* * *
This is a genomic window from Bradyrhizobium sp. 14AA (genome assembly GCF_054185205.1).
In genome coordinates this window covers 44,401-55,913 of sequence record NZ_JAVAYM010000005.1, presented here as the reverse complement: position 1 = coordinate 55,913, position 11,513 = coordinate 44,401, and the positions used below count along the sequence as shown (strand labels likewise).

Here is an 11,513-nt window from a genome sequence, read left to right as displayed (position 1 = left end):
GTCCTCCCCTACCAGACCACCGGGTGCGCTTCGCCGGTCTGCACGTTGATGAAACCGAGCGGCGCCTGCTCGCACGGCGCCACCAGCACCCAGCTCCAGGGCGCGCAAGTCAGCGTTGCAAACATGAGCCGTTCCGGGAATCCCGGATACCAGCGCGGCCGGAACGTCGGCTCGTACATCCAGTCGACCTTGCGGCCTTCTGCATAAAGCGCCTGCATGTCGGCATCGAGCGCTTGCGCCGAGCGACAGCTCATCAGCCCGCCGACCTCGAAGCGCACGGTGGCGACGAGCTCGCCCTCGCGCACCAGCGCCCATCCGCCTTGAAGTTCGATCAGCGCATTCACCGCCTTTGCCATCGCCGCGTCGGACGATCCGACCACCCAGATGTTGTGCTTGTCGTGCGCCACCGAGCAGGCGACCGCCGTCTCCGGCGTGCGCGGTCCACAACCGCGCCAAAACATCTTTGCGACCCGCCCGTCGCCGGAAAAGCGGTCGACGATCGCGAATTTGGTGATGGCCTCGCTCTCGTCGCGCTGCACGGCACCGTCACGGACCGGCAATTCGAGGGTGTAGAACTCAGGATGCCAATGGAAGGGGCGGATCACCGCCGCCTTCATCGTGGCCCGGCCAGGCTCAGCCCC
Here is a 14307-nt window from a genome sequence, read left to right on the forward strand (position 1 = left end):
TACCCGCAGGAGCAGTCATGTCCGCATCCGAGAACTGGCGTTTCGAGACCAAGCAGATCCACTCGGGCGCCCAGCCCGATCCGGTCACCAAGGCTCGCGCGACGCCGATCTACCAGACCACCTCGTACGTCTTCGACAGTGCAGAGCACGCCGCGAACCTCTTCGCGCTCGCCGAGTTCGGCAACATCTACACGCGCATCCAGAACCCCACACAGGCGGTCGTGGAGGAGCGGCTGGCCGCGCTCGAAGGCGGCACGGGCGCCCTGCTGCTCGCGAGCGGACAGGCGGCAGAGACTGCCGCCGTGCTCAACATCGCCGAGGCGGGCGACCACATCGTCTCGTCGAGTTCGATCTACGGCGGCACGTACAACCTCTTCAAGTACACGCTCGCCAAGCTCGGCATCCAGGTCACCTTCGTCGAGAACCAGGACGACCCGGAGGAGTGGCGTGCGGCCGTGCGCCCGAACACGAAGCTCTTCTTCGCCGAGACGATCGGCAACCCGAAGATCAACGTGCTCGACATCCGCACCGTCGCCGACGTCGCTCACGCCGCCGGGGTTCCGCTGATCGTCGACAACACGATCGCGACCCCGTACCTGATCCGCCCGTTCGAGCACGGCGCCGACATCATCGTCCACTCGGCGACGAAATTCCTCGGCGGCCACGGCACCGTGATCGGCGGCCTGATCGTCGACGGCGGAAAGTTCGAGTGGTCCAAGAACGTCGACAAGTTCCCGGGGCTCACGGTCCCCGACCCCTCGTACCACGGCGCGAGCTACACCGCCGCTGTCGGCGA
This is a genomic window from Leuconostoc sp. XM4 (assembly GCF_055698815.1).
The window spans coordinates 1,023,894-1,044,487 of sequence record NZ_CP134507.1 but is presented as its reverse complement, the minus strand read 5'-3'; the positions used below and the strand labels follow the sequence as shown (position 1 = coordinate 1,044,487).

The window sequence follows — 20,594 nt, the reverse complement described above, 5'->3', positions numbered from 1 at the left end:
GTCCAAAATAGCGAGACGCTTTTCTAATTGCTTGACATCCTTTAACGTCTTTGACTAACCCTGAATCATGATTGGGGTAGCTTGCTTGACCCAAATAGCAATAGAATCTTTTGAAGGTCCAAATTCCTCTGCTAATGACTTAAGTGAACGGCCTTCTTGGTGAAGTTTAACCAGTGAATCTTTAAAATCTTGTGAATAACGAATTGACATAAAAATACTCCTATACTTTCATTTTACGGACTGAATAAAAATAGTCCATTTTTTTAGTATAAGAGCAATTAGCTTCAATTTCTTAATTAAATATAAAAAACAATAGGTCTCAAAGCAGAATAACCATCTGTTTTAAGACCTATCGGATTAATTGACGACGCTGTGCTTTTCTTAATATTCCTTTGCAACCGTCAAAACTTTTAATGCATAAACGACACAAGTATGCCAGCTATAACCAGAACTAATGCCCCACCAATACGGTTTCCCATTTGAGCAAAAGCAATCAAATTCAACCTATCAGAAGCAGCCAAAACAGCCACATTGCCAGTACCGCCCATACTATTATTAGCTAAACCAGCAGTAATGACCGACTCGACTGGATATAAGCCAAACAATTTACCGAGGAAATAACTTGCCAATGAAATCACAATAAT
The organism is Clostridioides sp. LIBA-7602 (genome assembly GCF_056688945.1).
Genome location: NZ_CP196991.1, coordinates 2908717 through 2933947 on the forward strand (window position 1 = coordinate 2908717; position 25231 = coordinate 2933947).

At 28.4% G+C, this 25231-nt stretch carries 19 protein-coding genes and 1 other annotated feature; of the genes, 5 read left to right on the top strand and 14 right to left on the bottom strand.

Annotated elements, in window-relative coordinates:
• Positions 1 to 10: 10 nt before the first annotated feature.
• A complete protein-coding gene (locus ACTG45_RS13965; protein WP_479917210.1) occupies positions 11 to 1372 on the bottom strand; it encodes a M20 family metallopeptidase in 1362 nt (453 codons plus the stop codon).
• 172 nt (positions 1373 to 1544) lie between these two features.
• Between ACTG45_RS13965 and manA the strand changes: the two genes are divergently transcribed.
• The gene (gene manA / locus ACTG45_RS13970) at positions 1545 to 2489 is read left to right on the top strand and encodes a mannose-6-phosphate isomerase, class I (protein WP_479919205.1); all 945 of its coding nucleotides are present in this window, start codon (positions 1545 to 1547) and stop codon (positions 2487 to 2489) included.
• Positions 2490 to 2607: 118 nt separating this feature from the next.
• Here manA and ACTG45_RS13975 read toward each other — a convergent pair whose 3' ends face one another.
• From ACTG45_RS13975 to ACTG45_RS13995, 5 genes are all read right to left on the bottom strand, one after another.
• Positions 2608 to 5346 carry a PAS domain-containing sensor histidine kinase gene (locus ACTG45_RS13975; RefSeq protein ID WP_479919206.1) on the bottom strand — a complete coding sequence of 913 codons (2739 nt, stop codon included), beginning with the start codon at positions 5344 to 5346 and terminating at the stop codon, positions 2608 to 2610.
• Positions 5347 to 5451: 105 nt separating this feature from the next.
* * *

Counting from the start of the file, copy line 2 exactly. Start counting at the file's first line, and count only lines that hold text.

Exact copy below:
In genome coordinates this window covers 44,401-55,913 of sequence record NZ_JAVAYM010000005.1, presented here as the reverse complement: position 1 = coordinate 55,913, position 11,513 = coordinate 44,401, and the positions used below count along the sequence as shown (strand labels likewise).